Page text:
It’s well documented that Neil Young is an artist who does what he wants, he does it when he wants to do it, and he doesn’t give a flying flip about what anyone else might have to say about it. Yes, these are tendencies which can occasionally give record label executives hives, but they’re also the mannerisms that’ve made him the musician that we all know and that most of us love...and in 1988, it’s also what managed to get one of his videos kicked off MTV.
The video in question was for “This Note’s For You,” the title track for Young’s 16th studio album, and it was helmed by Julien Temple, the director behind such films as The Great Rock ‘n’ Roll Swindle and Absolute Beginners. The premise of the video was written by Charlie Coffey, who also collaborated with Temple that same year on the film Earth Girls Are Easy, and - to put it bluntly - it was designed to take the piss out of the then-recent Michelob commercials done by Steve Winwood, Genesis, and Eric Clapton, just as the title of the song was mocking one of Budweiser’s most famous ad slogans: “This Bud’s for you.”
Why did MTV pull the song from rotation and ban it from airplay? Because it featured a scene involving a Michael Jackson lookalike whose hair caught on fire, and Jackson’s attorneys threatened the network if they continued to play it. Meanwhile, Canadian music channel MuchMusic decided to throw caution to the wind and play the video anyway - possibly because Young qualified as Canadian content, or at least that’s our theory - and saw it turn into a huge hit.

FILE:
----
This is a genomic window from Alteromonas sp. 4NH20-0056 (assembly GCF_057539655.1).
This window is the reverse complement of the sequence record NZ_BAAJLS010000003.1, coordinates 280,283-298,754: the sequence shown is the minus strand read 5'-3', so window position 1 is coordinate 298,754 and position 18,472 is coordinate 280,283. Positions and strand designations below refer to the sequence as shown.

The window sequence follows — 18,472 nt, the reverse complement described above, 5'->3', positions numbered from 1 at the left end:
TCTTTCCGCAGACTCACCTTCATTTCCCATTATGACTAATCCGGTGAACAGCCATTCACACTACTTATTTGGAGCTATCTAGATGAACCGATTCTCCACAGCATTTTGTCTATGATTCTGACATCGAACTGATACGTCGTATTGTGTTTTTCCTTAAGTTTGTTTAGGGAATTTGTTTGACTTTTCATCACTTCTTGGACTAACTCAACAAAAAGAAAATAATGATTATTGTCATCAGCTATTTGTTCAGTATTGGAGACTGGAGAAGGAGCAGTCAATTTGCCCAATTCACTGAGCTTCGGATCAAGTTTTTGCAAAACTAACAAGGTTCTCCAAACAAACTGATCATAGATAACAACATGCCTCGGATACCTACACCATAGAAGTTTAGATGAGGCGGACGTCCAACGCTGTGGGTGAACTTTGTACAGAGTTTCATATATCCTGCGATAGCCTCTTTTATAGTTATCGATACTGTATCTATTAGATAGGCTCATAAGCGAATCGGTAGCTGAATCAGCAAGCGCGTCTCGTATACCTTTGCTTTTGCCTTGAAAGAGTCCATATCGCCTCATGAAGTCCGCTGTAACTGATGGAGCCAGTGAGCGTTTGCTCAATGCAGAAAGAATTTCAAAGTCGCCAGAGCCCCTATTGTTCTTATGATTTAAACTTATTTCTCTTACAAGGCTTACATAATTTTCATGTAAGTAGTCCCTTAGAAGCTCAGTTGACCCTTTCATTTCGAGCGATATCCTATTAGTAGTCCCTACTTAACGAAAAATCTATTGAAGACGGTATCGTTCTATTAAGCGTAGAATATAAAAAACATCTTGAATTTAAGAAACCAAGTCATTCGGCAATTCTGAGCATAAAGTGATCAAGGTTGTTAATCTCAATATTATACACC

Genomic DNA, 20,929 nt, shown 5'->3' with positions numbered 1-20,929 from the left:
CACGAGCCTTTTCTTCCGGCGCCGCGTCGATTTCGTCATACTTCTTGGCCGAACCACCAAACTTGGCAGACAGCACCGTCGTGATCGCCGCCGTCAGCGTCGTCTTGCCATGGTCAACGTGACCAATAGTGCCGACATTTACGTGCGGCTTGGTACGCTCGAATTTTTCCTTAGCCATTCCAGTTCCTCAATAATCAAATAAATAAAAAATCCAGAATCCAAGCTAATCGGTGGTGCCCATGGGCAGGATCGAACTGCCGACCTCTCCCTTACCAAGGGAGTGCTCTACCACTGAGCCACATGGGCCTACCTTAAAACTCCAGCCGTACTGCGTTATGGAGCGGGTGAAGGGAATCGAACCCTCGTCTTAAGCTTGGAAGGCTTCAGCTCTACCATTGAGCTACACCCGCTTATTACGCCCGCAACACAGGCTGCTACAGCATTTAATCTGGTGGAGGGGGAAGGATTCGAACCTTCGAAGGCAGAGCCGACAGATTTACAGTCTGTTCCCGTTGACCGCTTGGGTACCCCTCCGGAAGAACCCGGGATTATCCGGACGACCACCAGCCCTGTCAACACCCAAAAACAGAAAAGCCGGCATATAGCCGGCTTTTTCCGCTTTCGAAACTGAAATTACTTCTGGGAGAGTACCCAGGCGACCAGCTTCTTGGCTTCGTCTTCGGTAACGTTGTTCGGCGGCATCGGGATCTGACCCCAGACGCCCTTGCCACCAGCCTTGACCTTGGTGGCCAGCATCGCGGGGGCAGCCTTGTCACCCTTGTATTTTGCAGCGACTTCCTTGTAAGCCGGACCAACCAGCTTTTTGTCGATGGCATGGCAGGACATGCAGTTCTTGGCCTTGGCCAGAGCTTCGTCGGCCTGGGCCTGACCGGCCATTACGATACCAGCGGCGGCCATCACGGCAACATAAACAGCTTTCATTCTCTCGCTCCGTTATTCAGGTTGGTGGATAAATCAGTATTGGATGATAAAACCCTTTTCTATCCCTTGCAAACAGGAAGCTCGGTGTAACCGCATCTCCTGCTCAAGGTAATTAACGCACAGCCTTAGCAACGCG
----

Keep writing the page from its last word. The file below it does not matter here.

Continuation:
Perhaps unsurprisingly, MTV changed their mind and decided to not only air the video but put it into heavy rotation, ultimately resulting in Young and Temple earning the MTV Video Music Award for Best Video of the Year.
Ah, but wait! There’s a twist ending!
Given the more headline-friendly story about the controversy surrounding the title track, it’s understandable that many people don’t remember a very important fact about the This Note’s for You album, which is that the album’s highest-charting hit was actually its second single.
Yep, it’s true: the track “Ten Men Workin’,” which actually leads off the LP, climbed all the way to No. 6 on Billboard’s rock chart, blowing away the chart performance of “This Note’s for You,” which stalled at No. 19 on that chart and - even with the controversy - never got above No. 80 on the Hot 100.